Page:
As previously discussed in this thread, we would like to allow the trading of Pre-IPO assets on the Mirror Protocol. Given the previous complexity of the original process, we propose a slightly modified version of the pre-IPO contracts.
|Estimated Price Range Published
||Mint at published price within minting period
|SEC mandated quiet period (25 days)
||mPre-IPO becomes mPost-IPO with new price feeds
We have essentially removed the ‘auctioning process’ that was originally proposed.
The user flow is explicitly,
- When the SEC published price range is out, a user can submit a governance proposal with the requisite pre-IPO and post-IPO parameters to be voted on (whitelisting process).
- Once the proposal passes, users are allowed to mint at the given price for a fixed period of time (minting period is decided by governance).
- Trading (in the same manner as the current AMM DEX) & pool/staking are all available.
- Once the IPO happens, the first trading price of the pre-specified oracle terra address will be used, and all parameters become the voted post-IPO parameters (migration from mPre-IPO → mPost-IPO).
- All minting related operations follow the current process with the new parameters post-IPO.
- During the minting period, a fixed price (the governance-voted mint price) is voted. Once this mint period is over, price voting stops. This effectively means mint positions are not only non-openable, they are also non-closable during this time period.
Below are some questions that I would like to ask the community:
- It is also possible to entirely remove the fixed price & minting period by instead taking the price feed for pre-IPO assets from an exchange such as FTX. Advantages include probably lower collateral ratios, removal of the minting period, and perhaps even closer UI/X to the current minting process. Disadvantages include the fact that the FTX contracts are backed by a risk counterparty (a firm) and potentially unreliable price feeds. Which would you guys prefer?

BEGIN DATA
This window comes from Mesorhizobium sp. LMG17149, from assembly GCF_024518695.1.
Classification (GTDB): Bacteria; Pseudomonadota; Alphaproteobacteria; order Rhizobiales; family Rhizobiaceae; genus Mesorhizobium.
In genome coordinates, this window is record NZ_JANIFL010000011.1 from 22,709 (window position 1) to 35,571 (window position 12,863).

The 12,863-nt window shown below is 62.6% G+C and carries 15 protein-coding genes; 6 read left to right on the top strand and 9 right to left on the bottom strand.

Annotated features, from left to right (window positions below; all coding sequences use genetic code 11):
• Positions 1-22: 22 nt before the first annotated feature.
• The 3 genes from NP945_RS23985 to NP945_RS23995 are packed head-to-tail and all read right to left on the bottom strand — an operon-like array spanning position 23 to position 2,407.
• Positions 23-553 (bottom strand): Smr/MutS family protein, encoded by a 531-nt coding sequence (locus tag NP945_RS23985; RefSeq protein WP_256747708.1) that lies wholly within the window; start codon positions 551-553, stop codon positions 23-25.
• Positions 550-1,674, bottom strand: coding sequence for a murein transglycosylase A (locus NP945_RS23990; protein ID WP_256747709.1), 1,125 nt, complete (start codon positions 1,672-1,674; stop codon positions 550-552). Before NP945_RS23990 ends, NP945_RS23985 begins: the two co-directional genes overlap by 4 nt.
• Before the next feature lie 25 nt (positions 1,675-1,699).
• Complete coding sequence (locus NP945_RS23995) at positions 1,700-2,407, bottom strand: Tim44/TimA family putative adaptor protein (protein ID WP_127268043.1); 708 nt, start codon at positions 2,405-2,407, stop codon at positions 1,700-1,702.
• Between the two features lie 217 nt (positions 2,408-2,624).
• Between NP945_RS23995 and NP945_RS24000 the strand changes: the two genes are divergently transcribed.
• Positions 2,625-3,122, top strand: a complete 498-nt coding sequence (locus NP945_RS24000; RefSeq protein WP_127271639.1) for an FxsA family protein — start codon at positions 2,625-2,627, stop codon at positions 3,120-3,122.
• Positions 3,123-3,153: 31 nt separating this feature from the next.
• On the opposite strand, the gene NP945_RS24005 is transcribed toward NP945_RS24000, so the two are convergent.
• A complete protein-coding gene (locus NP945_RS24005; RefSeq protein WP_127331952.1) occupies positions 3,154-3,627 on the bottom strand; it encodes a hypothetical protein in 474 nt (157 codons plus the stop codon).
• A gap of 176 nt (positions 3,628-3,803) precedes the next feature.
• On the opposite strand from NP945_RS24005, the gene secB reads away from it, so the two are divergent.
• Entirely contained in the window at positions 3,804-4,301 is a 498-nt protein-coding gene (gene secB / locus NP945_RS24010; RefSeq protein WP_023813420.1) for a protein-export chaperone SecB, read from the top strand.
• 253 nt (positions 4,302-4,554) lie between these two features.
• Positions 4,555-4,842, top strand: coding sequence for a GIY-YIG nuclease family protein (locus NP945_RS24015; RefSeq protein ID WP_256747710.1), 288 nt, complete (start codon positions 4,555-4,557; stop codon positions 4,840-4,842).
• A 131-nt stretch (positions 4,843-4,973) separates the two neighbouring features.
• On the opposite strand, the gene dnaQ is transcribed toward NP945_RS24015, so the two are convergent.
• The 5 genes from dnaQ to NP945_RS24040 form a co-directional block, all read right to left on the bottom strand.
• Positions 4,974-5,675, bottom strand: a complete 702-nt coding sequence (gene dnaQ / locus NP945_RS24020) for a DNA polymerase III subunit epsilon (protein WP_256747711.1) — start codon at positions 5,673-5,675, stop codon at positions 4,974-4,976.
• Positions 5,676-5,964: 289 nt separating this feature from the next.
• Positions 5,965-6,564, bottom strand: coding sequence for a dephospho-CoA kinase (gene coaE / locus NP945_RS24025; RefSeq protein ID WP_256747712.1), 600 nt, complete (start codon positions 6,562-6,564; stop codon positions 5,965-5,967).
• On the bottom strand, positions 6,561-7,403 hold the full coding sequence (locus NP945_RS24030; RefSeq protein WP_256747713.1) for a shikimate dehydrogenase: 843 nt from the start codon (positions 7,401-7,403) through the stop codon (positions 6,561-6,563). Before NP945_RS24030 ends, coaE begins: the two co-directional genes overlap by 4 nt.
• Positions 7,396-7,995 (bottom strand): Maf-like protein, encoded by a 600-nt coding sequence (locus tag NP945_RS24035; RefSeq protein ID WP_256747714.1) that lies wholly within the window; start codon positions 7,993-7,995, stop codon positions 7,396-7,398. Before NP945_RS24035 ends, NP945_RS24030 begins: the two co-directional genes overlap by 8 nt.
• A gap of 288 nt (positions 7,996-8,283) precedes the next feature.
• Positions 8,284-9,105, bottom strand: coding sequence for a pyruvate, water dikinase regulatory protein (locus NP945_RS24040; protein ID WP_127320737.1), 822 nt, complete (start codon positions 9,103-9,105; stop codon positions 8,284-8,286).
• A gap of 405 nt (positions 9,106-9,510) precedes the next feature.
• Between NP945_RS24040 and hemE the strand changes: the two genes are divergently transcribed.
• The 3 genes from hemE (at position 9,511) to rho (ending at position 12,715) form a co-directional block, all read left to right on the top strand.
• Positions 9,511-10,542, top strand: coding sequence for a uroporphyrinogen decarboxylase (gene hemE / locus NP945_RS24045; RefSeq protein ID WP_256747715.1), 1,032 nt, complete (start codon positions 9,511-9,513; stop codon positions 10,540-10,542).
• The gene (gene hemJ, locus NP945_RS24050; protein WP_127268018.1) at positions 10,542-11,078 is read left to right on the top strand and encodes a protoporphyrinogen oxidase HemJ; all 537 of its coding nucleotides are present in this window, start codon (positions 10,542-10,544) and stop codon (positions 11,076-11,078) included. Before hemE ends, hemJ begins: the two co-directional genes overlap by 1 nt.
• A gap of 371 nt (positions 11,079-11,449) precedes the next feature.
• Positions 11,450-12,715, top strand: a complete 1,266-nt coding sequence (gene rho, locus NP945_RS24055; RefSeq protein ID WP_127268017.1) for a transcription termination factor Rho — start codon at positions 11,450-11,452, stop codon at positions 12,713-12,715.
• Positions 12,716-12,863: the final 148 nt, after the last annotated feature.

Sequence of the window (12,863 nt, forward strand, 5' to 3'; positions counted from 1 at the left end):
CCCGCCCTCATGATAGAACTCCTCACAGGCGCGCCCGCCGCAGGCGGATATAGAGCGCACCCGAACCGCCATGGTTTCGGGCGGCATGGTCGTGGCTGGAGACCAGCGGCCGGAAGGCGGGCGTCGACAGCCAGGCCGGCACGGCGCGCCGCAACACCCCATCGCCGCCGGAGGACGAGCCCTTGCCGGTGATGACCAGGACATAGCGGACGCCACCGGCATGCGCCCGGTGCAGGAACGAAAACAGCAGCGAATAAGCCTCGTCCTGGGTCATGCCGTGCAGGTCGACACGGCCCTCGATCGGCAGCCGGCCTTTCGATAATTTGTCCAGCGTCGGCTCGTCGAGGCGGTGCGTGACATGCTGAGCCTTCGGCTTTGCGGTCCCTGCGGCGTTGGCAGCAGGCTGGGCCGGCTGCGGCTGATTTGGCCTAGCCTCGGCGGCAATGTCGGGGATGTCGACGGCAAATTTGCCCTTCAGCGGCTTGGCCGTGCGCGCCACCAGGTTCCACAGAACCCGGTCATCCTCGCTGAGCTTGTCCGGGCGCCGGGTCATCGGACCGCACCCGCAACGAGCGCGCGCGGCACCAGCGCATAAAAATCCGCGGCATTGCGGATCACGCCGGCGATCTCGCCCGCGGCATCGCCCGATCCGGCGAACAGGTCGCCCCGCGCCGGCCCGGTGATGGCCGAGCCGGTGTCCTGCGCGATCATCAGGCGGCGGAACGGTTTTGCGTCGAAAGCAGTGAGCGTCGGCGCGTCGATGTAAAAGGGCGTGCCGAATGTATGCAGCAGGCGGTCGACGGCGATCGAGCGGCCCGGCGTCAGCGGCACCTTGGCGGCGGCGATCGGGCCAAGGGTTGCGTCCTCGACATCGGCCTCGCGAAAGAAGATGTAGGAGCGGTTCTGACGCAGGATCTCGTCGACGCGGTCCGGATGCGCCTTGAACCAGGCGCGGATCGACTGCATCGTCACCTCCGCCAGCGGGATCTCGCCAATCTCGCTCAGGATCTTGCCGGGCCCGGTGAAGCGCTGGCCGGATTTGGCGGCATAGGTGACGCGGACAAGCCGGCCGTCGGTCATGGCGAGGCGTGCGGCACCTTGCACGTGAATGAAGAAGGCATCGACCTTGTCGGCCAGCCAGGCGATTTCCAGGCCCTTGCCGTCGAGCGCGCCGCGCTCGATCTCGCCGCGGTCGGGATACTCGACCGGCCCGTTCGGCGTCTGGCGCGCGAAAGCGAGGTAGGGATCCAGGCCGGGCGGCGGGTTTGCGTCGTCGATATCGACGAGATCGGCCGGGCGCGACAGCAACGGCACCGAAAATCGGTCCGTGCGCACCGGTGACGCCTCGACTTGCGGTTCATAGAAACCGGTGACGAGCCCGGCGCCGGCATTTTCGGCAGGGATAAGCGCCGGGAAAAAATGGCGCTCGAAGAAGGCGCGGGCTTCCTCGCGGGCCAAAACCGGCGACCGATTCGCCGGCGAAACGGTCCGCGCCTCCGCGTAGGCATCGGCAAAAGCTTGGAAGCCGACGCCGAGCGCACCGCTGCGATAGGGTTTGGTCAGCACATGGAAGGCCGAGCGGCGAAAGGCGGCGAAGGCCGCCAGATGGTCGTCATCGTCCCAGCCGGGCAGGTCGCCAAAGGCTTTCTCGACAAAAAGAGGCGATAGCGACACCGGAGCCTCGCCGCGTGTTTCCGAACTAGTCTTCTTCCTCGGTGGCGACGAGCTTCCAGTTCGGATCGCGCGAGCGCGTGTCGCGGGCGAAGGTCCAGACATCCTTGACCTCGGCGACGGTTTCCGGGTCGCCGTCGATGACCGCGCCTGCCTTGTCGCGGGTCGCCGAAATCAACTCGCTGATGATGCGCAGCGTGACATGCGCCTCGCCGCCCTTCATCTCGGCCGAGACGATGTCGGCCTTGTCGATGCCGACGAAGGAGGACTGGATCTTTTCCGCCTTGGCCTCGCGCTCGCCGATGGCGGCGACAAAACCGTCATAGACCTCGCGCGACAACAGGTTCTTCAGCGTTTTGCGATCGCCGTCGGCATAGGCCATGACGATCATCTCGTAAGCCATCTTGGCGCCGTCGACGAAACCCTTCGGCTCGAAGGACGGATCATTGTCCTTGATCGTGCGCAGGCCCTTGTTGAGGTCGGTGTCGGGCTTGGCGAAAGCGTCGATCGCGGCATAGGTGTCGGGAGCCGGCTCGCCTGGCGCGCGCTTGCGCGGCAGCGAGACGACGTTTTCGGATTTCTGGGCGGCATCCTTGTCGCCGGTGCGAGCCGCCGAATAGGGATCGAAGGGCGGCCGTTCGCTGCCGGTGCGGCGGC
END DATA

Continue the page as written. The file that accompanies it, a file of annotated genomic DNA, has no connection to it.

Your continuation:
- IPOs can be cancelled by the firm/underwriter. In the case of a cancellation, how should already minted pre-IPO assets and positions be handled. An option is to use the current migration feature to allow users to burn/sell their mPre-IPO asset at the voted fixed mint price. A second option is to completely share the burden and responsibility to those who hold the mPre-IPO positions (‘trade at your own risk’). I am curious about your thoughts on these two options or suggestions for different solutions.
For your reference:
Couldn’t we just allow pre-ipo contracts to trade with the FTX pre-ipo contracts as the oracle source?
What’s wrong with this approach
Personally have no big qualms about using the price source from there as mentioned above in #2 except perhaps it is based of the trading activity of a third-party contract.
How reliable is this oracle source though ?
I think we will need to use the FTX price for the Pre-IPO asset. Generally, on the day of the IPO the asset that IPOs has a large increase. This doesn’t always happen but I m thinking the pre-IPO assets that are going to be listed on MIR are going to be highly anticipated IPOs that will have a large bump. Therefore, there would be no incentive to mint a pre-IPO asset and take an immediate massive loss.
Also, there is no good way to come up with a pre-IPO price for an asset. If a user proposed a pre-IPO price that is unreasonable then there could be many competing proposals for the same pre-IPO asset with different prices. Based on the limited participation in governance I think this reduces the likelihood of any of the proposals passing.
Usage of the FTX price solves all of those issues. Minting takes place at the FTX price and there is no need to decide the pre-IPO mint price.